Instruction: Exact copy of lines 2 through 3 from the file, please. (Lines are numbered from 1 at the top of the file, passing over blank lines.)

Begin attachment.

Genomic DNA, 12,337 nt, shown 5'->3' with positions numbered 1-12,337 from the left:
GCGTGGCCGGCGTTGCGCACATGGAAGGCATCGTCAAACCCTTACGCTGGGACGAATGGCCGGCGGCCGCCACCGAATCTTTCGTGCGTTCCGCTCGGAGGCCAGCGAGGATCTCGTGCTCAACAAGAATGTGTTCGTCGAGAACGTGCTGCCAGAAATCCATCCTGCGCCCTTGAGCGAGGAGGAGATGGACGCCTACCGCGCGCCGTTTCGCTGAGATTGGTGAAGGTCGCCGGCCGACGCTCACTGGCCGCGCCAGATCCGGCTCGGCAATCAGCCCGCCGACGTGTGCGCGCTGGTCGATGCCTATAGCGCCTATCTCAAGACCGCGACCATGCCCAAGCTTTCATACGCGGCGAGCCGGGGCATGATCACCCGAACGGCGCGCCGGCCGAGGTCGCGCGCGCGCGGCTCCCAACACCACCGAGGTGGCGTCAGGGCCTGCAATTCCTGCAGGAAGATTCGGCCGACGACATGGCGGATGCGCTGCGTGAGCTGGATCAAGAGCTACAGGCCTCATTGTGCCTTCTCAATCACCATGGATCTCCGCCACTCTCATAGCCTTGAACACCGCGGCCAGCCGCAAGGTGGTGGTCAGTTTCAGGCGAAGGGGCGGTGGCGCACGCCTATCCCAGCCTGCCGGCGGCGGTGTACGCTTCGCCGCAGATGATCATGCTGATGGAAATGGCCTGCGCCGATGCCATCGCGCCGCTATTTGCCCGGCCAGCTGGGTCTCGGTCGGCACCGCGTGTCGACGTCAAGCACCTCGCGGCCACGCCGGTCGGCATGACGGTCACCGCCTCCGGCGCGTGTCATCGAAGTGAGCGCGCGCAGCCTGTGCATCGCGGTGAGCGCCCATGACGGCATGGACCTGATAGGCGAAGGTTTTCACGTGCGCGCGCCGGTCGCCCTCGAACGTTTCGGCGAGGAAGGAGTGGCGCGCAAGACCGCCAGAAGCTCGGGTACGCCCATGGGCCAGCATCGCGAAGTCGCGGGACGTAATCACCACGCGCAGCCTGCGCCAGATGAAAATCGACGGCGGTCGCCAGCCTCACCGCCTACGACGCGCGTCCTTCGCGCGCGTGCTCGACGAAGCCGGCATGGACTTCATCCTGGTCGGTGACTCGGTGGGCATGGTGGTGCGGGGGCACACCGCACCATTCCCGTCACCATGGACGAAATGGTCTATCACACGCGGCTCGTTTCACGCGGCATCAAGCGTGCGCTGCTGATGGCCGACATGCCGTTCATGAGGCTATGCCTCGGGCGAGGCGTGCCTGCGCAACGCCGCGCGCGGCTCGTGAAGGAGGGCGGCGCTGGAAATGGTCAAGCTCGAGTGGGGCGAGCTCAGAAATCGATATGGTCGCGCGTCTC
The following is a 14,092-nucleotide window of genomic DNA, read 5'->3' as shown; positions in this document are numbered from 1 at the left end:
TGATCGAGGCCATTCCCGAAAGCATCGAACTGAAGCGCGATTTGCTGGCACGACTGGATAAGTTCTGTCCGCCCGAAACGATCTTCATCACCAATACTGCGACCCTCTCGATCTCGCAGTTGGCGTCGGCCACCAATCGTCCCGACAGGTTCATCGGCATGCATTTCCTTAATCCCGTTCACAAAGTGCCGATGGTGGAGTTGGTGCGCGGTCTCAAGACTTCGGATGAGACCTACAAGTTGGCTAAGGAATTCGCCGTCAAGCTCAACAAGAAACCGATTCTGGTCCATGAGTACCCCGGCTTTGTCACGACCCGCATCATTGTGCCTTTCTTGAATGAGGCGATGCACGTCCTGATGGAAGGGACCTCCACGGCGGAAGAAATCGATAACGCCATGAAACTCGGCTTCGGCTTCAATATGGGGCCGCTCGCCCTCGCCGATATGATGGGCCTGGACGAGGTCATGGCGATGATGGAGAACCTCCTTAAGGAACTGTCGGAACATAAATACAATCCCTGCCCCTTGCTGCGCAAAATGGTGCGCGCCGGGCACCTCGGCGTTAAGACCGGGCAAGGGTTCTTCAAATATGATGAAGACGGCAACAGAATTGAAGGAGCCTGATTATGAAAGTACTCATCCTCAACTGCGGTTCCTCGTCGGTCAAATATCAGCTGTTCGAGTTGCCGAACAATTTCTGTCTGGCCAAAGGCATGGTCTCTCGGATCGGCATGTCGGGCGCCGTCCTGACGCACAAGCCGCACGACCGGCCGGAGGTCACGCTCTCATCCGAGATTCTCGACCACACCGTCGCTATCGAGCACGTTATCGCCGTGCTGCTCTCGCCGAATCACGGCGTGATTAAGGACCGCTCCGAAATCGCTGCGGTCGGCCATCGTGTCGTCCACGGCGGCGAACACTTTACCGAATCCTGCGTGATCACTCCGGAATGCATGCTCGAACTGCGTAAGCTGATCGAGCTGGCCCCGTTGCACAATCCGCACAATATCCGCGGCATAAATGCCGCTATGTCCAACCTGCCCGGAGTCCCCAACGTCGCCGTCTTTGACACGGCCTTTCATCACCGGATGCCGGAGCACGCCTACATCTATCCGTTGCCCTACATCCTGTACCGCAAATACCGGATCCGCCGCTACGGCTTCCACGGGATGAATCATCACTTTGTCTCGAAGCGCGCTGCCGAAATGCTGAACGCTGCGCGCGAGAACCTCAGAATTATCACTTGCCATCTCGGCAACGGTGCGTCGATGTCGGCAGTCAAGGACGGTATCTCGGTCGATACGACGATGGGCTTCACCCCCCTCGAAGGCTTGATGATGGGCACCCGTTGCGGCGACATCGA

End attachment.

GCGTGGCCGGCGTTGCGCACATGGAAGGCATCGTCAAACCCTTACGCTGGGACGAATGGCCGGCGGCCGCCACCGAATCTTTCGTGCGTTCCGCTCGGAGGCCAGCGAGGATCTCGTGCTCAACAAGAATGTGTTCGTCGAGAACGTGCTGCCAGAAATCCATCCTGCGCCCTTGAGCGAGGAGGAGATGGACGCCTACCGCGCGCCGTTTCGCTGAGATTGGTGAAGGTCGCCGGCCGACGCTCACTGGCCGCGCCAGATCCGGCTCGGCAATCAGCCCGCCGACGTGTGCGCGCTGGTCGATGCCTATAGCGCCTATCTCAAGACCGCGACCATGCCCAAGCTTTCATACGCGGCGAGCCGGGGCATGATCACCCGAACGGCGCGCCGGCCGAGGTCGCGCGCGCGCGGCTCCCAACACCACCGAGGTGGCGTCAGGGCCTGCAATTCCTGCAGGAAGATTCGGCCGACGACATGGCGGATGCGCTGCGTGAGCTGGATCAAGAGCTACAGGCCTCATTGTGCCTTCTCAATCACCATGGATCTCCGCCACTCTCATAGCCTTGAACACCGCGGCCAGCCGCAAGGTGGTGGTCAGTTTCAGGCGAAGGGGCGGTGGCGCACGCCTATCCCAGCCTGCCGGCGGCGGTGTACGCTTCGCCGCAGATGATCATGCTGATGGAAATGGCCTGCGCCGATGCCATCGCGCCGCTATTTGCCCGGCCAGCTGGGTCTCGGTCGGCACCGCGTGTCGACGTCAAGCACCTCGCGGCCACGCCGGTCGGCATGACGGTCACCGCCTCCGGCGCGTGTCATCGAAGTGAGCGCGCGCAGCCTGTGCATCGCGGTGAGCGCCCATGACGGCATGGACCTGATAGGCGAAGGTTTTCACGTGCGCGCGCCGGTCGCCCTCGAACGTTTCGGCGAGGAAGGAGTGGCGCGCAAGACCGCCAGAAGCTCGGGTACGCCCATGGGCCAGCATCGCGAAGTCGCGGGACGTAATCACCACGCGCAGCCTGCGCCAGATGAAAATCGACGGCGGTCGCCAGCCTCACCGCCTACGACGCGCGTCCTTCGCGCGCGTGCTCGACGAAGCCGGCATGGACTTCATCCTGGTCGGTGACTCGGTGGGCATGGTGGTGCGGGGGCACACCGCACCATTCCCGTCACCATGGACGAAATGGTCTATCACACGCGGCTCGTTTCACGCGGCATCAAGCGTGCGCTGCTGATGGCCGACATGCCGTTCATGAGGCTATGCCTCGGGCGAGGCGTGCCTGCGCAACGCCGCGCGCGGCTCGTGAAGGAGGGCGGCGCTGGAAATGGTCAAGCTCGAGTGGGGCGAGCTCAGAAATCGATATGGTCGCGCGTCTC
The following is a 14,092-nucleotide window of genomic DNA, read 5'->3' as shown; positions in this document are numbered from 1 at the left end: